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Sad news: Microsoft CEO Steve Ballmer has been found to be completely insane. The expert doing the declaring is my fictional friend Robert X. Cringely of InfoWorld, and he bases his diagnosis on a Ballmer quote in a recent CNNMoney.com story.
Ballmer is speaking of Windows Phone 7, which shipped internationally last month and hit the US this week:
“We’re early; there’s no question we’re early,” Ballmer said at Microsoft’s Professional Developers Conference. “I think we kind of nailed it. When you see it, you just go ‘ooooh.’”
Cringe thinks that Microsoft is anything but “early” to the smartphone game, and that if Ballmer thinks otherwise he’s delusional:
I suppose if we’re talking geological time, then Ballmer’s right, Microsoft is on the cusp of the smartphone epoch, and the dinosaurs just went for a dip in the tar pits. But in a market where a three-month-old device needs to be checked for liver spots and signs of dementia, spotting the competition three-plus years and then coming up with something that almost meets the smartphone standards set in 2007 is not exactly being early. It’s certainly not “nailing” it — unless we’re talking about a coffin.
Now, yanking Steve Ballmer’s chain is always fun, and I know of few tech pundits who can resist an opportunity to bring up the “Monkey Boy” video. (Cringe makes the obligatory reference in his piece, and–whoops!–I just did, too.) The period from the announcement of the iPhone in January of 2007 until Windows Phone 7′s release was an astonishingly long dead zone for Microsoft in the phone business, during which it had no credible offering. And while Windows Phone 7 is impressive in multiple ways, Microsoft has still plenty more catching up to do before anyone at Apple or Google breaks into a sweat.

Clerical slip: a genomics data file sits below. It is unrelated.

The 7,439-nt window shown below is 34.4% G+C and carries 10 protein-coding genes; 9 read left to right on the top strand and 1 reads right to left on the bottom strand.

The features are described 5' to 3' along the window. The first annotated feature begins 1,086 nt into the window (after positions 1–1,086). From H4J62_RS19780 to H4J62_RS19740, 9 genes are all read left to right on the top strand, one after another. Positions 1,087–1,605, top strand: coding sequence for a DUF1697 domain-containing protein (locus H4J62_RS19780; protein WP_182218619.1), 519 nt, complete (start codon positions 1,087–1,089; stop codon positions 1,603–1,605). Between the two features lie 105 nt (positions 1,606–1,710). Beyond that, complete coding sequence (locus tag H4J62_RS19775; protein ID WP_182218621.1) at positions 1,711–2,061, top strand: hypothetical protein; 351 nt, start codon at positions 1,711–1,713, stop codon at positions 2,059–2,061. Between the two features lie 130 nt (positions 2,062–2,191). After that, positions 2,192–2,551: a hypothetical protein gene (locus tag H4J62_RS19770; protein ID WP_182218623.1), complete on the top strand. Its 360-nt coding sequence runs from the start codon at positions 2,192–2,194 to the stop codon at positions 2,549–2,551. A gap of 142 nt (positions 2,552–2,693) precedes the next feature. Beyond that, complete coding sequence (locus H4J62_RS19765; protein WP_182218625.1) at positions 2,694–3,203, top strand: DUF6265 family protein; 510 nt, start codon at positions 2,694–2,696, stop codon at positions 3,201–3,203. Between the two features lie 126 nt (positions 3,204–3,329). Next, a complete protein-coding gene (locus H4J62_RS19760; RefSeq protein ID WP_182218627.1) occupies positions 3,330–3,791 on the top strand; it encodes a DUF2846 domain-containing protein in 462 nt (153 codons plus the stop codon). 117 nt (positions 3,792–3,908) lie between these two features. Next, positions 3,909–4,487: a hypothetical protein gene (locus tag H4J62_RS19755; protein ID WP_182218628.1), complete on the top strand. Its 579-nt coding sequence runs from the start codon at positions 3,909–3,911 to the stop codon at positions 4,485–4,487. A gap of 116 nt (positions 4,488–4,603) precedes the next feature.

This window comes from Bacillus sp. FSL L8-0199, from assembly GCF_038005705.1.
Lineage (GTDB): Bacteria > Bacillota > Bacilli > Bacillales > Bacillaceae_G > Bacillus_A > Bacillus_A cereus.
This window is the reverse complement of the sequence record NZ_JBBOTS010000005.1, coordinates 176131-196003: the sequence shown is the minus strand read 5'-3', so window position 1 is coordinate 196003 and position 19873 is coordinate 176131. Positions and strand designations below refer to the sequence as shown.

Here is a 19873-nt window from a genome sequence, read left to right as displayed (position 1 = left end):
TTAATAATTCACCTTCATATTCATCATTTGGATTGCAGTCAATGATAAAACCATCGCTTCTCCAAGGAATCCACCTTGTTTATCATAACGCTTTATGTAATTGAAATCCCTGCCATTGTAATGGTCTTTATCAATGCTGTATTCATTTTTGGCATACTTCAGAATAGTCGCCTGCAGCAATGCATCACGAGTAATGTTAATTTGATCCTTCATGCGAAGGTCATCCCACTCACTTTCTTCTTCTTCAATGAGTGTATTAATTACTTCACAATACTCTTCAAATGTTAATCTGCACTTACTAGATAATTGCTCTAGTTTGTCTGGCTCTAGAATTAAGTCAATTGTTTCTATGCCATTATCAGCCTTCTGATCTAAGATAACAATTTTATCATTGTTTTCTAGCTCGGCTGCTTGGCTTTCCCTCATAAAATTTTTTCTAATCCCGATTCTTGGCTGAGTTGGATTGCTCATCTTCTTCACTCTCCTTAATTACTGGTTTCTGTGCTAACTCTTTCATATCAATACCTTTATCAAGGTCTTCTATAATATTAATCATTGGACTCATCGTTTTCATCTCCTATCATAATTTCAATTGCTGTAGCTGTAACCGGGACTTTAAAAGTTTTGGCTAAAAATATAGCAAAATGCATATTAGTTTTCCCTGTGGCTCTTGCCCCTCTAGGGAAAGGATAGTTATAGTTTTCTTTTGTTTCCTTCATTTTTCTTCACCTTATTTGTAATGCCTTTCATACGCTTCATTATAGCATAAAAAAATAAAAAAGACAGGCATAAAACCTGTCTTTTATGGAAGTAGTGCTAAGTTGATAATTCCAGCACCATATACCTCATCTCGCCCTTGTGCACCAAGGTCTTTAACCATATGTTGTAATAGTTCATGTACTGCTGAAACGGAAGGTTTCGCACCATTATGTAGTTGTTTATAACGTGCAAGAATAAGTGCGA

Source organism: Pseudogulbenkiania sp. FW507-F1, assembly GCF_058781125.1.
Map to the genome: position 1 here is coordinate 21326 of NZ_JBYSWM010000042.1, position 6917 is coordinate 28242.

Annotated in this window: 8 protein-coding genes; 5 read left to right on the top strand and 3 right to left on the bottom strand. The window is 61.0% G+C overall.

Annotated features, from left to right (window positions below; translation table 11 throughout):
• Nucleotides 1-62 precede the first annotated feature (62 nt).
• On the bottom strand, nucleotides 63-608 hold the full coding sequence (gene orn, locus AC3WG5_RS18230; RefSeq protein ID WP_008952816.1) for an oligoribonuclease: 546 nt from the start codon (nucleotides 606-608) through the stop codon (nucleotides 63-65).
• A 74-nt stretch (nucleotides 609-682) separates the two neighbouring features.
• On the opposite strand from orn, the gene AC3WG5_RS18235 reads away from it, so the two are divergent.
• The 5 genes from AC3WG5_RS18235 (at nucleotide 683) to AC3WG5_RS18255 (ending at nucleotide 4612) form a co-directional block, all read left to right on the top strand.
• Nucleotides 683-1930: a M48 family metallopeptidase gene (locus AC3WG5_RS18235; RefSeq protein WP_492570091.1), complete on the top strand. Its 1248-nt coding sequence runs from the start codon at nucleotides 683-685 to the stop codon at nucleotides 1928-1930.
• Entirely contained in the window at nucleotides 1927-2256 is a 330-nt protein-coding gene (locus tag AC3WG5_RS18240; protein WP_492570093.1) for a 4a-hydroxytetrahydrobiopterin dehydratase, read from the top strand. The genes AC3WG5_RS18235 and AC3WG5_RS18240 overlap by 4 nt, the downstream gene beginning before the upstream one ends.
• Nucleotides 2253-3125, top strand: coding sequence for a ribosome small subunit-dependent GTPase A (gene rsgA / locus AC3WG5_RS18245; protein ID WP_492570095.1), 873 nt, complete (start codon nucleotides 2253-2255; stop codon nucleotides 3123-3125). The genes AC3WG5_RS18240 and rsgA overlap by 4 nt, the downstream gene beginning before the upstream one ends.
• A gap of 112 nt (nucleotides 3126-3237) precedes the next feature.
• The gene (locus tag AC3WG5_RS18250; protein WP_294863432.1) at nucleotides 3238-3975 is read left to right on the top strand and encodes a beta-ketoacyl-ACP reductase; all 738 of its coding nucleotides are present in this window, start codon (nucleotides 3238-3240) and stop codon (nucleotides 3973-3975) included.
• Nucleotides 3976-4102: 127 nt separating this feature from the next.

Here’s the thing, though. If what Ballmer is saying is that we’re still early in the smartphone era–as usual with his pronouncements, definitive interpretations are tricky–he’s absolutely right. This is a revolution that’s still just getting underway, and there’s plenty of time left for new entrants to join the game in progress. And maybe even win it.
If smartphones were a mature market that weren’t subject to lots more change, just about all of the Americans who might own a smartphone would own a smartphone. Instead, smartphones remain less common than you’d tend to think if you read tech blogs and/or live in a major metropolitan area near a large ocean. How many of us own a smartphone? Depending on who you believe, it’s over half or 28 percent or possibly 17 percent. But nobody says it’s 100 percent or anywhere close.
No, the smartphone is like the PC was in the 1980s and early 1990s–a gadget that’s on its way to near-universal adoption, but which isn’t there yet. It’s a young product category, and plenty of smart people haven’t yet bought into it.
You don’t have to analyze Microsoft’s phone strategy very carefully to see that it’s reaching out to these smart late adopters rather than trying to convince iPhone fans and Android aficionados to switch. That’s obvious from the way its entertaining TV ads for Windows Phone 7 show smartphone owners as lame, self-involved nerds. “Don’t be like these people,” is the message. “Buy a Windows Phone 7 handset.”
I’m not saying it’s a winning gameplan, or that Windows Phone 7 is the mobile OS that will finally win smartphone unbelievers over. But this much I’m confident of: A couple of decades from now, we’ll look back at 2010 as being really early in the history of smartphones, before most of the interesting stuff happened. Come 2030, iOS 24 and Android 12.7 “Salt Water Taffy” may be around, but they’re not going to be the whole story.
Or to put it another way: Steve Ballmer may or may not be right about Windows Phone 7, but he’s right about smartphones–and he’s definitely not deranged.